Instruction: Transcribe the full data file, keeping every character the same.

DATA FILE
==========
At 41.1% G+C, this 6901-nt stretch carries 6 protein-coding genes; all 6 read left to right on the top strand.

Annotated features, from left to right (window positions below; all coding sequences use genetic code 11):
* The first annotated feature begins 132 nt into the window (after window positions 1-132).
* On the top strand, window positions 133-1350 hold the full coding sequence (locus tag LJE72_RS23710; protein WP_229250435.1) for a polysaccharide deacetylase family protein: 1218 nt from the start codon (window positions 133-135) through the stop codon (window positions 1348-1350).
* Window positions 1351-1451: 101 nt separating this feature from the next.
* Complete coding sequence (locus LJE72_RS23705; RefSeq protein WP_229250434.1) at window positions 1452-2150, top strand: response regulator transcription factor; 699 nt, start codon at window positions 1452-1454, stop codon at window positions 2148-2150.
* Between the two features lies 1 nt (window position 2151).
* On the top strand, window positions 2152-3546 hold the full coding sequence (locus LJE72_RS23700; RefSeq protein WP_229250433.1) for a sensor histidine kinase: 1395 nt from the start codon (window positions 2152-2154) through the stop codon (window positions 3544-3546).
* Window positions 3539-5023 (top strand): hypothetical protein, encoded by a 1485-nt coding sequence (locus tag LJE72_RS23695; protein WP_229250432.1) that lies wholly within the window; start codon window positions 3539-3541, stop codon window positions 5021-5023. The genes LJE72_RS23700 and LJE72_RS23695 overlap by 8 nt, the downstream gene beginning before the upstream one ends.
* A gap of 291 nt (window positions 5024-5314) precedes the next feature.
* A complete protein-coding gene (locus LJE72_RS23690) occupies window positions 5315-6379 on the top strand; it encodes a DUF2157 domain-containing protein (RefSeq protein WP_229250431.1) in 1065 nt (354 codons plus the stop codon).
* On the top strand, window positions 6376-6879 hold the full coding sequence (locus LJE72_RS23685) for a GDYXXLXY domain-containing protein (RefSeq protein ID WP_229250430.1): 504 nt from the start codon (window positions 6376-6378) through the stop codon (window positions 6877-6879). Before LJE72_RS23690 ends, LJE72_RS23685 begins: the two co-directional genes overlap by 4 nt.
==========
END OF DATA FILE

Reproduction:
At 41.1% G+C, this 6901-nt stretch carries 6 protein-coding genes; all 6 read left to right on the top strand.

Annotated features, from left to right (window positions below; all coding sequences use genetic code 11):
* The first annotated feature begins 132 nt into the window (after window positions 1-132).
* On the top strand, window positions 133-1350 hold the full coding sequence (locus tag LJE72_RS23710; protein WP_229250435.1) for a polysaccharide deacetylase family protein: 1218 nt from the start codon (window positions 133-135) through the stop codon (window positions 1348-1350).
* Window positions 1351-1451: 101 nt separating this feature from the next.
* Complete coding sequence (locus LJE72_RS23705; RefSeq protein WP_229250434.1) at window positions 1452-2150, top strand: response regulator transcription factor; 699 nt, start codon at window positions 1452-1454, stop codon at window positions 2148-2150.
* Between the two features lies 1 nt (window position 2151).
* On the top strand, window positions 2152-3546 hold the full coding sequence (locus LJE72_RS23700; RefSeq protein WP_229250433.1) for a sensor histidine kinase: 1395 nt from the start codon (window positions 2152-2154) through the stop codon (window positions 3544-3546).
* Window positions 3539-5023 (top strand): hypothetical protein, encoded by a 1485-nt coding sequence (locus tag LJE72_RS23695; protein WP_229250432.1) that lies wholly within the window; start codon window positions 3539-3541, stop codon window positions 5021-5023. The genes LJE72_RS23700 and LJE72_RS23695 overlap by 8 nt, the downstream gene beginning before the upstream one ends.
* A gap of 291 nt (window positions 5024-5314) precedes the next feature.
* A complete protein-coding gene (locus LJE72_RS23690) occupies window positions 5315-6379 on the top strand; it encodes a DUF2157 domain-containing protein (RefSeq protein WP_229250431.1) in 1065 nt (354 codons plus the stop codon).
* On the top strand, window positions 6376-6879 hold the full coding sequence (locus LJE72_RS23685) for a GDYXXLXY domain-containing protein (RefSeq protein ID WP_229250430.1): 504 nt from the start codon (window positions 6376-6378) through the stop codon (window positions 6877-6879). Before LJE72_RS23690 ends, LJE72_RS23685 begins: the two co-directional genes overlap by 4 nt.